17-IMG_1475Despite deciding to take it in turns to pick the camp spot no one can resist being a back seat camp site selector. Roger is the first and gets a big fail since he suggests the first site he sees. It does not appear to be relevant to him that it is downwind of the septic, on the main traffic route to the toilets, about 10 metres from the generator and adjacent to a family that the Simpsons would call dysfunctional and covered with cattle droppings. He is barred from ever picking a campsite.

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Subsequent discussion reveal Roger wishes to re-write history by claiming that his selection of the world’s worst camp site was just a joke or alternatively that it was an appropriate reaction to being pilloried for losing us the lakeside spot in Kununurra due to being insufficiently decisive.

Breakfast sees us up early for a walk to Manning Gorge. But first we all have to do stretches as we all have bad backs due to trying to carry the breakfast box which weighs about 20 kg more than it should as a result of the great Muesli war. No one can agree on what constitutes good muesli.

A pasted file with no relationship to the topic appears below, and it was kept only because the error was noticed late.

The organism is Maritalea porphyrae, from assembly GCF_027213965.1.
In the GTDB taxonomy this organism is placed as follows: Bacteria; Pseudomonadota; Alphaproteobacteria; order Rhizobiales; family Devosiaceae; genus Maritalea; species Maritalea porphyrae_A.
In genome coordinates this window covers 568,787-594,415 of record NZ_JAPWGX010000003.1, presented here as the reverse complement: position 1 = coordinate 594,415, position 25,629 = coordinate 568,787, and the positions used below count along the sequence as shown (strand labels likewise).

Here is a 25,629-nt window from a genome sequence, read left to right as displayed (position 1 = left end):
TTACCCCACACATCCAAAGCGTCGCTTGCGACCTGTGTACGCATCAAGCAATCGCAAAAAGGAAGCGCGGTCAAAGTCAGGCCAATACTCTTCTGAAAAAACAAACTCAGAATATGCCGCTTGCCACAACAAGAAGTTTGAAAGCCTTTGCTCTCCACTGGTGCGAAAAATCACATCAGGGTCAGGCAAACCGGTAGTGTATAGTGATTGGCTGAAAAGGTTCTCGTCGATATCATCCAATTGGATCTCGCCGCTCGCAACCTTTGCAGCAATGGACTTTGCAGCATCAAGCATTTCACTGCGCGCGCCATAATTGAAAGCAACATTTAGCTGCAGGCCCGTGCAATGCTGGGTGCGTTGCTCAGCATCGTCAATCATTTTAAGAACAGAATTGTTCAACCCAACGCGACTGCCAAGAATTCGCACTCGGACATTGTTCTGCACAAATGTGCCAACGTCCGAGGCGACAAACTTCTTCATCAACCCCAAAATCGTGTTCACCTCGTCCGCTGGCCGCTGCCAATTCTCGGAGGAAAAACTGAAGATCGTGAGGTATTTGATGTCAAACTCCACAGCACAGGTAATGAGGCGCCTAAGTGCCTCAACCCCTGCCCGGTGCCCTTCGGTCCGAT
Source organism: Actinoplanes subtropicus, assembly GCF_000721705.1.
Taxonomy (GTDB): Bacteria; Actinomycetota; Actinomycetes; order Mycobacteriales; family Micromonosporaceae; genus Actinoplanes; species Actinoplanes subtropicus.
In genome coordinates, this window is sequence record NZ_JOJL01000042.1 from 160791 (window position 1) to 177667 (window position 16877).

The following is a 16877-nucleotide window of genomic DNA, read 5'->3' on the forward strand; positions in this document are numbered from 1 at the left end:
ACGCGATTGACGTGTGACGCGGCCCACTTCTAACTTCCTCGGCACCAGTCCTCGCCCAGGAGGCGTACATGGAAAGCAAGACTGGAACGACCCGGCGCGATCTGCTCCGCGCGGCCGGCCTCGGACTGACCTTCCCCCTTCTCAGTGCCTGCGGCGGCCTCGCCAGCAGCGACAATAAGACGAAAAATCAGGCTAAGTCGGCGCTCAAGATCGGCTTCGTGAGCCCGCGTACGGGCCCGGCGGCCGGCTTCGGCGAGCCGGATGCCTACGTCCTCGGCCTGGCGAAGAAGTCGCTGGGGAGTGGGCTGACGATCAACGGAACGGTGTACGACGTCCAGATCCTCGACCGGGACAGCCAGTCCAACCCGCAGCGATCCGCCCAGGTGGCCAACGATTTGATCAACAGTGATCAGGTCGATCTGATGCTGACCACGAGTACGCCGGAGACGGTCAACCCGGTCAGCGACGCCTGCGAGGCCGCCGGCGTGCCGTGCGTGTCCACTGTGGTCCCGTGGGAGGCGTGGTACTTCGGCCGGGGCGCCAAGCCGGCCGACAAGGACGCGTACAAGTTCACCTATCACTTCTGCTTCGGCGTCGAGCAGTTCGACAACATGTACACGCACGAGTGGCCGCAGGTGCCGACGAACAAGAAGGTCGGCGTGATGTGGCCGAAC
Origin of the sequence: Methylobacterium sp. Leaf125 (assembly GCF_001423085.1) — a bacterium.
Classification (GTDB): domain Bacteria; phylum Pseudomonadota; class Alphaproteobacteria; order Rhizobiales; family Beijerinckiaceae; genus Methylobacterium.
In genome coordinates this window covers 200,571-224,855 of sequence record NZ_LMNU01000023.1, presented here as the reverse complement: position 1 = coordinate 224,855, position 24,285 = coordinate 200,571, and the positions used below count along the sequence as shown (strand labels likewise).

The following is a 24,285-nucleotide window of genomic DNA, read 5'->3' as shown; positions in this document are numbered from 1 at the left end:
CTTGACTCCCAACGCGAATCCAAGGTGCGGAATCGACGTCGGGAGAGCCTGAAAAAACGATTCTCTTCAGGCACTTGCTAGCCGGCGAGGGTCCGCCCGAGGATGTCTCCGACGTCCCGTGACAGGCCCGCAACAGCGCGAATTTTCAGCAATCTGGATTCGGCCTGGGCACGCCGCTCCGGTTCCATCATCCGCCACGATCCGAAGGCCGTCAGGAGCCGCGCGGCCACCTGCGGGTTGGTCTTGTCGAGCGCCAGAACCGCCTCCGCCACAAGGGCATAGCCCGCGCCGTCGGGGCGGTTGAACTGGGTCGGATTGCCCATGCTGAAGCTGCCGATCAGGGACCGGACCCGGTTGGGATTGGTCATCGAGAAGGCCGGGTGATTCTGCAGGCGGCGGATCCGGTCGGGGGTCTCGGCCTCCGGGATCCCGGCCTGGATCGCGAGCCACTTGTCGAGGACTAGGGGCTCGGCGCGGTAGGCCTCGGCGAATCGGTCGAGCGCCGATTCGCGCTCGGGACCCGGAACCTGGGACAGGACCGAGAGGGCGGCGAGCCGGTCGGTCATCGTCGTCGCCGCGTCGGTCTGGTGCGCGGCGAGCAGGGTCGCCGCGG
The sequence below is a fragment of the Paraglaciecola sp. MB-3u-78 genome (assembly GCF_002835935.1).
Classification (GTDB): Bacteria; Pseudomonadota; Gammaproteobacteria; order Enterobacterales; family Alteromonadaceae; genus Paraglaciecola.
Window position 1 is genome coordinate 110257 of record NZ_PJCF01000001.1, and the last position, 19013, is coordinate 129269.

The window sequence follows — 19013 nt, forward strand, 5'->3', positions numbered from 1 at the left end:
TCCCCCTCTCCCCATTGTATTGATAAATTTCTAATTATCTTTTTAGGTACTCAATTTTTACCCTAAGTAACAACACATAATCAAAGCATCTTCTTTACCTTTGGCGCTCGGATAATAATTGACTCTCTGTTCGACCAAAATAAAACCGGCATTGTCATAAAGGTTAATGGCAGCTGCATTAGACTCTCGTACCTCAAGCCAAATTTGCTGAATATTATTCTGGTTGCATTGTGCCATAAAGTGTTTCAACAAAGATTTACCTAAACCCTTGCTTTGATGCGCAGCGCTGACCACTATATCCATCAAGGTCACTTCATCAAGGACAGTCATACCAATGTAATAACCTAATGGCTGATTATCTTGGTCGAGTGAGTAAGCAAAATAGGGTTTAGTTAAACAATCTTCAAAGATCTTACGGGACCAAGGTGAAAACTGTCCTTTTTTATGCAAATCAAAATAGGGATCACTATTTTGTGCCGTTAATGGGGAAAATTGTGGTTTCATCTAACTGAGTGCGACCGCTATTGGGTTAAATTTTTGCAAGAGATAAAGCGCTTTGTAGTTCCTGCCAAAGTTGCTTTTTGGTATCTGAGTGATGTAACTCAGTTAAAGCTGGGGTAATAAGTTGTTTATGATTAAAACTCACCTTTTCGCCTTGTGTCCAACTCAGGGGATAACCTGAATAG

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Kaylee refers to all raw muesli as ‘chook food’ and not one grain of uncooked muesli will ever pass her lips. I feel the opposite and in addition hate any muesli with sugar in it, Jill has some other bizarre preference that would certainly see her excommunicated from the Catholic Church and Roger makes a concoction from dried cattle dung and various other ingredients provided by a PNG witch doctor. Since we all need enough muesli to last three weeks, we have not only had to sacrifice half of all normal grocery supplies (no lindt balls) to accommodate the various types of muesli, but the payload of the breakfast box is roughly equivalent to a fully-laden 747.